“Although there is probable cause to support both of the specifications, the facts, as presented, leave room for doubt,” the hearing report reads. “The evidence is contradictory and seems colored by multiple conversations, rumors, and/or training conducted in the aftermath of the incidents.”
The Army CID investigation did not start until a couple months after the August 2020 incident, the preliminary hearing officer wrote in his report, adding that the “witnesses seem to have inherent bias and prejudice as a result of what they were told after the fact.”
But the commander of the 82nd Airborne Division, Maj. Gen. Christopher Donahue, still approved the full slate of charges, including the two that the preliminary hearing officer recommended dismissing.
In total, Nicoson was charged with two counts of failure to obey an order; two counts of reckless endangerment; one count of communicating threats; and three counts of obstructing justice.
The August 2020 clash occurred in a part of Syria where a tenuous U.S. military presence has guarded lucrative oil fields and chased lingering Islamic State fighters since the collapse of the extremist group’s territorial possessions. But altercations — like the one that followed Nicoson home, as well as more tame ones involving Russian forces — have highlighted the unpredictable nature of the mission there.
Nicoson’s charge sheets stated that the soldiers were supposed to stay two kilometers away from checkpoints like the one they ultimately encountered. But at trial, the soldier’s squadron commander explained that the guidance was not a “black and white order,” Stackhouse told Army Times.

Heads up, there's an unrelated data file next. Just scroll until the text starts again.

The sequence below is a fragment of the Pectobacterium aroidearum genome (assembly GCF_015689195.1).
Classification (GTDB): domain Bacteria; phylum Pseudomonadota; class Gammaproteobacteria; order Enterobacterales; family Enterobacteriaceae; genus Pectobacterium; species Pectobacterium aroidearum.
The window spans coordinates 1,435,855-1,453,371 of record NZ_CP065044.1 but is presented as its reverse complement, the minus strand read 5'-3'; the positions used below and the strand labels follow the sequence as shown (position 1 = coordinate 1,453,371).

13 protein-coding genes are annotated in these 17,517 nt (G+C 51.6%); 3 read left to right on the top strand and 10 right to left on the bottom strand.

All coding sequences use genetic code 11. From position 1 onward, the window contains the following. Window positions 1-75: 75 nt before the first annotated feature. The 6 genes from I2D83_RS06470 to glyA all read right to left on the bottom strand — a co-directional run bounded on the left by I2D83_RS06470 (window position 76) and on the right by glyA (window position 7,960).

The platoon leader, Stackhouse said, also briefed “going to” the pro-regime checkpoint to the troop commander. That platoon leader, who was not charged and who Stackhouse called “a solid officer,” was speaking with higher headquarters while Nicoson interacted with pro-regime forces.
Nicoson spoke to the pro-regime forces through a linguist and there was “some disagreement about what was actually said,” Stackhouse argued. Additionally, there were pro-regime fighters setting up offensive fighting positions during the interaction, prompting fear that the Americans were about to be attacked.
“We argued what(ever) was said was in self-defense of himself and his soldiers in an attempt to deter an attack. Self Defense was an instruction given to the panel,” Stackhouse said in an email to Army Times. “Obviously we do not know upon what theory the members returned a not guilty verdict.”
“Regarding the videos, there were issues argued about if it was said, what was actually said, and why something may have been said,” Stackhouse added. “Regardless, our position was that nothing occurred that was obstruction of justice.”
Kyle Rempfer is an editor and reporter who has covered combat operations, criminal cases, foreign military assistance and training accidents. Before entering journalism, Kyle served in U.S. Air Force Special Tactics and deployed in 2014 to Paktika Province, Afghanistan, and Baghdad, Iraq.